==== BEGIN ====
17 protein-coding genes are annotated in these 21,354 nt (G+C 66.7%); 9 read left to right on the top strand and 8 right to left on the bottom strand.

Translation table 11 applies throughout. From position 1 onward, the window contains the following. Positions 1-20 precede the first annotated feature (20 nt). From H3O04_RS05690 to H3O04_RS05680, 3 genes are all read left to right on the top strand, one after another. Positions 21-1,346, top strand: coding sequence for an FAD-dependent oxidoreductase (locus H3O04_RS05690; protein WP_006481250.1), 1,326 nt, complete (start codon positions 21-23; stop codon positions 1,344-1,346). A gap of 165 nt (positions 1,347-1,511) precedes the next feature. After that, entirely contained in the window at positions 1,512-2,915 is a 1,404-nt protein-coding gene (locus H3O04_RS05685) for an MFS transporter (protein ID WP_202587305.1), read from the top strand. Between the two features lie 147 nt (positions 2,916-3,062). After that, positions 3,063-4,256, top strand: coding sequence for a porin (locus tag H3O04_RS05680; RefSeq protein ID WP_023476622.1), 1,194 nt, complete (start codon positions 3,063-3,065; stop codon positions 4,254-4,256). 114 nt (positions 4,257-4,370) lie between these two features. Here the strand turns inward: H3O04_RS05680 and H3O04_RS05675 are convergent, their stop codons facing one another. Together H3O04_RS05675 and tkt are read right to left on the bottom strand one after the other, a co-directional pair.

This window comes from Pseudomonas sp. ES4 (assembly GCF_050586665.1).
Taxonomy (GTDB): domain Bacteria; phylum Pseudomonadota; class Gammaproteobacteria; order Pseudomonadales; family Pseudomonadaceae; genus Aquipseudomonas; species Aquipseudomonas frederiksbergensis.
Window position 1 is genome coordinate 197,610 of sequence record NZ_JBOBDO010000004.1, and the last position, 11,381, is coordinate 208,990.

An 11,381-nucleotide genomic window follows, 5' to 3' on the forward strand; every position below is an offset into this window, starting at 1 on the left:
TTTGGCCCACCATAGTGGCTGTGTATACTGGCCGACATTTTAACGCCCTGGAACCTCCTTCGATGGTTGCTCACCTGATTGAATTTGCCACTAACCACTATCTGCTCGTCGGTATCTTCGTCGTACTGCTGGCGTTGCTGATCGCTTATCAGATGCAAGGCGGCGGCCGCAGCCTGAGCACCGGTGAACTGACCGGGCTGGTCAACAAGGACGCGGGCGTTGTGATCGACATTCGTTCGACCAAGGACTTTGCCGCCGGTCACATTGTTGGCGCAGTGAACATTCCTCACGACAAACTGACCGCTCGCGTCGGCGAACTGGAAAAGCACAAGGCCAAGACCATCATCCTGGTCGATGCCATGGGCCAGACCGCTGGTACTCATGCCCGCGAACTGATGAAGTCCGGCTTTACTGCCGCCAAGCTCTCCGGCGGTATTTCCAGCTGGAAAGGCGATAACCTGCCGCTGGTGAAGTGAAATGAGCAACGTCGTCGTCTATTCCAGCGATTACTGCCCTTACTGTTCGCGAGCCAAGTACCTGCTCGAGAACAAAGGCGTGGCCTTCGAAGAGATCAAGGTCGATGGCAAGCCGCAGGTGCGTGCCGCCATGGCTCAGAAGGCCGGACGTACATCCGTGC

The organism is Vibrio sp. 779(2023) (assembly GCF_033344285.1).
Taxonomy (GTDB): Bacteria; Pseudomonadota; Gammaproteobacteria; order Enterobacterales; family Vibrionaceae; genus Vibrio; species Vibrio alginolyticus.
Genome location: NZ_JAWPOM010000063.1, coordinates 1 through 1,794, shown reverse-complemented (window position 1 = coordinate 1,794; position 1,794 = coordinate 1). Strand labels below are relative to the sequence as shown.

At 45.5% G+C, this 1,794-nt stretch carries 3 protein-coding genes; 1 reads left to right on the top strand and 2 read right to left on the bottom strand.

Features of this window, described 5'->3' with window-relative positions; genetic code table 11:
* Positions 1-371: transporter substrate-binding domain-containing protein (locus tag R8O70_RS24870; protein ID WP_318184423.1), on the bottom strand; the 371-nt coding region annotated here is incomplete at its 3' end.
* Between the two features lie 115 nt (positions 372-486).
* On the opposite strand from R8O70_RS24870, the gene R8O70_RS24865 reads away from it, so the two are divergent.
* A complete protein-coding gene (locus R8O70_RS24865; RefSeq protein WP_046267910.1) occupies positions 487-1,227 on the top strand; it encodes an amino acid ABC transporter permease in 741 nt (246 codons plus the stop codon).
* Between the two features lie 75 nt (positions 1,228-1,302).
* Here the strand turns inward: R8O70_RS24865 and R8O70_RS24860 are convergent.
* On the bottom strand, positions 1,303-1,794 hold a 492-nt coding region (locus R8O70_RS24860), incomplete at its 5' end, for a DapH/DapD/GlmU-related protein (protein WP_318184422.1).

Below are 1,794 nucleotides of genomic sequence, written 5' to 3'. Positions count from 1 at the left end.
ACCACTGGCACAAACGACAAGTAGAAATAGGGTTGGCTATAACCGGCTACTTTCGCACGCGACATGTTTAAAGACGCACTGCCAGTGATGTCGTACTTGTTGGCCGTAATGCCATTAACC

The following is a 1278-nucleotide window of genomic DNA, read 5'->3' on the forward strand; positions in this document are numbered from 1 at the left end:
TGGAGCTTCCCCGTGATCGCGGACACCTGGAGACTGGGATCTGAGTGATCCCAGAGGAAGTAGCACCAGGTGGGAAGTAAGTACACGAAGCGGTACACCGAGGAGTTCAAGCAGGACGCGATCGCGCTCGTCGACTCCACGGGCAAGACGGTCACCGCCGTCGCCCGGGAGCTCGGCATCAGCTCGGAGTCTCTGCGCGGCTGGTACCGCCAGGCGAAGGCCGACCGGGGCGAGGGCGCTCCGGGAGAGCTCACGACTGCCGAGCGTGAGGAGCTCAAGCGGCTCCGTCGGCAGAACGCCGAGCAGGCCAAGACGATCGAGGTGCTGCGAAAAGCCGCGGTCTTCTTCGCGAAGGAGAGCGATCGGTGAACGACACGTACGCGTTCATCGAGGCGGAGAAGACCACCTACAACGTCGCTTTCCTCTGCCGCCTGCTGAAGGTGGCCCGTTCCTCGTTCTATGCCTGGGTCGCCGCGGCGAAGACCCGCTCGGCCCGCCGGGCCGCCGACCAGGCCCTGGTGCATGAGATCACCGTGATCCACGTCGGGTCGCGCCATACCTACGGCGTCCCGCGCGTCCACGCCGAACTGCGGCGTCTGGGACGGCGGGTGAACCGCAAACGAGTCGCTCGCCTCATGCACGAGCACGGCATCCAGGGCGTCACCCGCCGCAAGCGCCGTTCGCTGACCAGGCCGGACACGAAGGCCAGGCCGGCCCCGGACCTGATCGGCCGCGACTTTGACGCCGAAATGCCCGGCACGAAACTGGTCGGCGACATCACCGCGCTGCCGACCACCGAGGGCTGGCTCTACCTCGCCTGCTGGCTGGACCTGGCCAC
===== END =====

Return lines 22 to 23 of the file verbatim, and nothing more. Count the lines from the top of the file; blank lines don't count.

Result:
The following is a 1278-nucleotide window of genomic DNA, read 5'->3' on the forward strand; positions in this document are numbered from 1 at the left end:
TGGAGCTTCCCCGTGATCGCGGACACCTGGAGACTGGGATCTGAGTGATCCCAGAGGAAGTAGCACCAGGTGGGAAGTAAGTACACGAAGCGGTACACCGAGGAGTTCAAGCAGGACGCGATCGCGCTCGTCGACTCCACGGGCAAGACGGTCACCGCCGTCGCCCGGGAGCTCGGCATCAGCTCGGAGTCTCTGCGCGGCTGGTACCGCCAGGCGAAGGCCGACCGGGGCGAGGGCGCTCCGGGAGAGCTCACGACTGCCGAGCGTGAGGAGCTCAAGCGGCTCCGTCGGCAGAACGCCGAGCAGGCCAAGACGATCGAGGTGCTGCGAAAAGCCGCGGTCTTCTTCGCGAAGGAGAGCGATCGGTGAACGACACGTACGCGTTCATCGAGGCGGAGAAGACCACCTACAACGTCGCTTTCCTCTGCCGCCTGCTGAAGGTGGCCCGTTCCTCGTTCTATGCCTGGGTCGCCGCGGCGAAGACCCGCTCGGCCCGCCGGGCCGCCGACCAGGCCCTGGTGCATGAGATCACCGTGATCCACGTCGGGTCGCGCCATACCTACGGCGTCCCGCGCGTCCACGCCGAACTGCGGCGTCTGGGACGGCGGGTGAACCGCAAACGAGTCGCTCGCCTCATGCACGAGCACGGCATCCAGGGCGTCACCCGCCGCAAGCGCCGTTCGCTGACCAGGCCGGACACGAAGGCCAGGCCGGCCCCGGACCTGATCGGCCGCGACTTTGACGCCGAAATGCCCGGCACGAAACTGGTCGGCGACATCACCGCGCTGCCGACCACCGAGGGCTGGCTCTACCTCGCCTGCTGGCTGGACCTGGCCAC